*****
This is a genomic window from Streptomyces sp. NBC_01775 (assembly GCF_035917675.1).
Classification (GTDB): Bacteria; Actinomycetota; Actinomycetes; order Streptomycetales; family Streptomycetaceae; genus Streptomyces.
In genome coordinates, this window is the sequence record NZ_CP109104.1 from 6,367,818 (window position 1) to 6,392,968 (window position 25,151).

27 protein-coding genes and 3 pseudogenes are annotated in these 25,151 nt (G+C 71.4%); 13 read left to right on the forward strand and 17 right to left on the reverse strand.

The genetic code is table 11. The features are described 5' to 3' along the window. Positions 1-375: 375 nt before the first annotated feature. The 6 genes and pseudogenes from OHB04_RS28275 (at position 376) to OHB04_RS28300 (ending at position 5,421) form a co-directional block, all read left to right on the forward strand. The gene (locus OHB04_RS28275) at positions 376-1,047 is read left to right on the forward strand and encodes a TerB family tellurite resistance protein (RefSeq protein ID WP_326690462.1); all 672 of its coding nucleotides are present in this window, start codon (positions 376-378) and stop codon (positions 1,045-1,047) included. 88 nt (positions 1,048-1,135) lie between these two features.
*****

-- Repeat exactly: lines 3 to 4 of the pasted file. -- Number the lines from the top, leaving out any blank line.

In genome coordinates, this window is the sequence record NZ_CP109104.1 from 6,367,818 (window position 1) to 6,392,968 (window position 25,151).

27 protein-coding genes and 3 pseudogenes are annotated in these 25,151 nt (G+C 71.4%); 13 read left to right on the forward strand and 17 right to left on the reverse strand.